For those of you planning to attend, below is my panel schedule. At other times I can be found on Dealer's Row in the Broad Universe room, hawking books, jewelry, and a few paintings.

Friday 7pm: The Broad Universe

We are the voices of women writing science fiction, fantasy and horror, working to Broaden our members' horizons.

Saturday 11am: Using Fairy Tales in Modern Writing

What fairy tale elements can we use in modern fantasy or sci fi writing, and which ones should we leave alone? How can we use these elements in fresh ways? Is it okay to change the lessons, to change the genders? This will not be a tracing of the history of fairy tales, but about making them work for us.

Sunday 10am: Self Publishing

In what ways is Self Publishing more beneficial than using publishing companies? What options are available to self-publishers? Why do some people disrespect it? What's the difference between "vanity" publishing and self-publishing? Discuss these questions plus how to get into and actually self publish.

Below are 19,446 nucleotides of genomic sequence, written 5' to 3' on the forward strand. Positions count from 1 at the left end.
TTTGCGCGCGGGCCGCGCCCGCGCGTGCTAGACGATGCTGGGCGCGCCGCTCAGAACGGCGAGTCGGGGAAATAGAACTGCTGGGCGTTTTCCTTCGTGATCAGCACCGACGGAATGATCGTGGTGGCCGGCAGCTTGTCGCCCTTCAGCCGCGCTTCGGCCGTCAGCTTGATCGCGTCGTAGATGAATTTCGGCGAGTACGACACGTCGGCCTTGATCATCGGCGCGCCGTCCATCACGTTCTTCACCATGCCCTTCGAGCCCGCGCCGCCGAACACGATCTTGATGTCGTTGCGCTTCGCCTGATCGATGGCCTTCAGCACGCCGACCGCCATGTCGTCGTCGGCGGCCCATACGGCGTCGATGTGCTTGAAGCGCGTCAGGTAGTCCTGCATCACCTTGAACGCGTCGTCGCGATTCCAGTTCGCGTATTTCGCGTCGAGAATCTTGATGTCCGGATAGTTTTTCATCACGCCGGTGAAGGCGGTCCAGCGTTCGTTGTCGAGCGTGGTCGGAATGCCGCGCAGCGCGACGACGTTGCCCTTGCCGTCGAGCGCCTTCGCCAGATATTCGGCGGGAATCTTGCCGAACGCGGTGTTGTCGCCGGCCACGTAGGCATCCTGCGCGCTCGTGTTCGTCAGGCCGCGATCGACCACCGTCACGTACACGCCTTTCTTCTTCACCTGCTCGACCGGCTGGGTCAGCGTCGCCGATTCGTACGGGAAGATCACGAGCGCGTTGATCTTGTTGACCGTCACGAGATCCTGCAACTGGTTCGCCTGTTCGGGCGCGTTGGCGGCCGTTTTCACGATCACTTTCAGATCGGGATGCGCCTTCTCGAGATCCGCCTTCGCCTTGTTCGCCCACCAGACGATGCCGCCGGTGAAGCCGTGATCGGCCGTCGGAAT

Sunday 12pm: (2 Hours) Broad Universe Rapid Fire Reading

And, during the Rapid Fire Reading I'll be reading from my latest work, Copper Girl, slated for a June 2013 release. (Yes, this is the Big Thing I've been hinting at. I'll tell you more as soon as I can!)

See you there!

Wednesday, August 1, 2012

A Short Chat With Kendra Saunders About Inanimate Objects

I have the pleasure of being acquainted with the excellent author and all around fun gal, Kendra Saunders. Recently, she took the time to answer a few questons about her debut novel, Inanimate Objects.

Me:  Your debut novel, Inanimate Objects, follows the life and times of a singularly gifted artist, Leonidas Bondi. How did you come up with Leo?

Kendra: Leo wasn’t in the original draft of the book, actually! I had a writer instead, and the writer was very passive and sort of ironically witty. It was funny at times but I became really frustrated with how passive the guy was, so I axed him from the story and had to start completely over. My best friend posted a picture online of a young Matt Bellamy (singer from Muse) wearing a feather boa and mask, and I sort of laughed to myself and said, “That’s the kind of guy I need in my book.” Later that night I jotted a scene with this beautiful, fashionable guy (nameless at the time) meeting Matilda. The scene is almost word for word preserved in Leo’s introduction chapter. Several months after jotting that scene in a little notebook,I came back to the novel and decided to see what my beautiful, nameless boy could do. He was the key!